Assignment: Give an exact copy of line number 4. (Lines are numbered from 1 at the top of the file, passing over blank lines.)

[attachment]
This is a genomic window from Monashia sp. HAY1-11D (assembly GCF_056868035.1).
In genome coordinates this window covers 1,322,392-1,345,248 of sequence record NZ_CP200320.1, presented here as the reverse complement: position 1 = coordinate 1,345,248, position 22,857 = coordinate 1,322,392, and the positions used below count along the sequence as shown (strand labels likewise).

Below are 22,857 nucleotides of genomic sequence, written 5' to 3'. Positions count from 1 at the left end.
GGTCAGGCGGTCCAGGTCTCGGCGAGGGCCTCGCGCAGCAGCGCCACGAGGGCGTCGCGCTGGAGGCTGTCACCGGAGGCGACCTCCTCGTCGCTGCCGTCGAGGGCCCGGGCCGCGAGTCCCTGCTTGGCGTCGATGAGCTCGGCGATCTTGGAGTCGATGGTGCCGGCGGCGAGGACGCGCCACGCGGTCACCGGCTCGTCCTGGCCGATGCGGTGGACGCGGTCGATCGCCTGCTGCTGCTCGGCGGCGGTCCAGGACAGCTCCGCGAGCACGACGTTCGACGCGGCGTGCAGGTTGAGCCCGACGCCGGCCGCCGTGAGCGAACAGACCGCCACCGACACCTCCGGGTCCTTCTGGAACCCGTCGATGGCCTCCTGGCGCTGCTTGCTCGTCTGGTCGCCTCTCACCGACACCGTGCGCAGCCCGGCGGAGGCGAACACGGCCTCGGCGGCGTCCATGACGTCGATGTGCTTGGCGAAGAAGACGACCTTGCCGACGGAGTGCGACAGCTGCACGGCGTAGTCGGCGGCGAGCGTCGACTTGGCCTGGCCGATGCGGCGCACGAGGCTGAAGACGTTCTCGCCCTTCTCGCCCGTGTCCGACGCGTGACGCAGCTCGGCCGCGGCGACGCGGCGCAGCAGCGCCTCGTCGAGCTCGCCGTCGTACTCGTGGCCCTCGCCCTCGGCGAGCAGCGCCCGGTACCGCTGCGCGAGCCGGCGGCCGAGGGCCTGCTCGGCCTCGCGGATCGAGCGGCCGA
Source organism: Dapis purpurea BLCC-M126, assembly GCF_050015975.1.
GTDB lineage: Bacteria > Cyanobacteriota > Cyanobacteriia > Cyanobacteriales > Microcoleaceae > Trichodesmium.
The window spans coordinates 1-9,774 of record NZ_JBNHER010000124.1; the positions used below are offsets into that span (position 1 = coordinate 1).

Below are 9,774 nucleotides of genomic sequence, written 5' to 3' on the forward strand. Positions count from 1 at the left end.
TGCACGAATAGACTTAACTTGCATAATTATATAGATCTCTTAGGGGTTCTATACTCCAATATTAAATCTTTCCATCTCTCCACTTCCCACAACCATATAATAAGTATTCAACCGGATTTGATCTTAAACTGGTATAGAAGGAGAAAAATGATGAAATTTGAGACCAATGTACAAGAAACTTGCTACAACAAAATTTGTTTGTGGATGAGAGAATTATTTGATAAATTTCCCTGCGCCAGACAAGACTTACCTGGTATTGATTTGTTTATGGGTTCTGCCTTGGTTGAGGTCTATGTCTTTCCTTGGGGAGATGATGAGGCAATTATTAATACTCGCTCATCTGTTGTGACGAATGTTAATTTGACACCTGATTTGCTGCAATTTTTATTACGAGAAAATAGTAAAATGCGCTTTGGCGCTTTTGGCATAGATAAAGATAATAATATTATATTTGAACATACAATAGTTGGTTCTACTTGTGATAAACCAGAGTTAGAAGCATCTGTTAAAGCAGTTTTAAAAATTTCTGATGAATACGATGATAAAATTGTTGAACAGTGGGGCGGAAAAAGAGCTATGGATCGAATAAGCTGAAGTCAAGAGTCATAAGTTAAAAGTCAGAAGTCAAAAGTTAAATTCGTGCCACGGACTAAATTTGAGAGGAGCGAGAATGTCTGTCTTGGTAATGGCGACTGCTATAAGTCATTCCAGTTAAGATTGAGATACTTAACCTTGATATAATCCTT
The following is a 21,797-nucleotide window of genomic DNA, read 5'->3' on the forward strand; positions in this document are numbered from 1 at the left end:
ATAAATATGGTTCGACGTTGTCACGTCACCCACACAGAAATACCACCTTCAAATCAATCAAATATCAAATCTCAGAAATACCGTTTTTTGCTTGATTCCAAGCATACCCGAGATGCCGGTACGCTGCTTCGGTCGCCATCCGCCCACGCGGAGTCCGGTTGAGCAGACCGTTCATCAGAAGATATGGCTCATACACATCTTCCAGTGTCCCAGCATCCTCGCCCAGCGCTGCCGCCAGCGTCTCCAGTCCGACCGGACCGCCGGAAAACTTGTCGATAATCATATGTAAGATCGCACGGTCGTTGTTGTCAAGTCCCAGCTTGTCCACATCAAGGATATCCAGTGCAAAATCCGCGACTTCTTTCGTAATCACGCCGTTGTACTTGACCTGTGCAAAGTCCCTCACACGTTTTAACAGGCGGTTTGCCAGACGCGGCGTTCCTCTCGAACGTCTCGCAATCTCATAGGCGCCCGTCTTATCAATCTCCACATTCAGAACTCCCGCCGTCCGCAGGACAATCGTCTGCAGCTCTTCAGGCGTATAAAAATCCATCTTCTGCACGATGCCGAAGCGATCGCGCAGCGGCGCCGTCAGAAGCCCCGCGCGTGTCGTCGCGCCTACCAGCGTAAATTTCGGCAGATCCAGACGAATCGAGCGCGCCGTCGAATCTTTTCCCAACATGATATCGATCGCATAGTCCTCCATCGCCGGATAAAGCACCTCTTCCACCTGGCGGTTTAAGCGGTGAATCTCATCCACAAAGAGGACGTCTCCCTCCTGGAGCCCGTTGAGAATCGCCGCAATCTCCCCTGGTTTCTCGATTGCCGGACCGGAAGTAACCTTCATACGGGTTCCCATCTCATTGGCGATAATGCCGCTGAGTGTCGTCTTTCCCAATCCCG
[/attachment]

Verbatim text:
GGTCAGGCGGTCCAGGTCTCGGCGAGGGCCTCGCGCAGCAGCGCCACGAGGGCGTCGCGCTGGAGGCTGTCACCGGAGGCGACCTCCTCGTCGCTGCCGTCGAGGGCCCGGGCCGCGAGTCCCTGCTTGGCGTCGATGAGCTCGGCGATCTTGGAGTCGATGGTGCCGGCGGCGAGGACGCGCCACGCGGTCACCGGCTCGTCCTGGCCGATGCGGTGGACGCGGTCGATCGCCTGCTGCTGCTCGGCGGCGGTCCAGGACAGCTCCGCGAGCACGACGTTCGACGCGGCGTGCAGGTTGAGCCCGACGCCGGCCGCCGTGAGCGAACAGACCGCCACCGACACCTCCGGGTCCTTCTGGAACCCGTCGATGGCCTCCTGGCGCTGCTTGCTCGTCTGGTCGCCTCTCACCGACACCGTGCGCAGCCCGGCGGAGGCGAACACGGCCTCGGCGGCGTCCATGACGTCGATGTGCTTGGCGAAGAAGACGACCTTGCCGACGGAGTGCGACAGCTGCACGGCGTAGTCGGCGGCGAGCGTCGACTTGGCCTGGCCGATGCGGCGCACGAGGCTGAAGACGTTCTCGCCCTTCTCGCCCGTGTCCGACGCGTGACGCAGCTCGGCCGCGGCGACGCGGCGCAGCAGCGCCTCGTCGAGCTCGCCGTCGTACTCGTGGCCCTCGCCCTCGGCGAGCAGCGCCCGGTACCGCTGCGCGAGCCGGCGGCCGAGGGCCTGCTCGGCCTCGCGGATCGAGCGGCCGA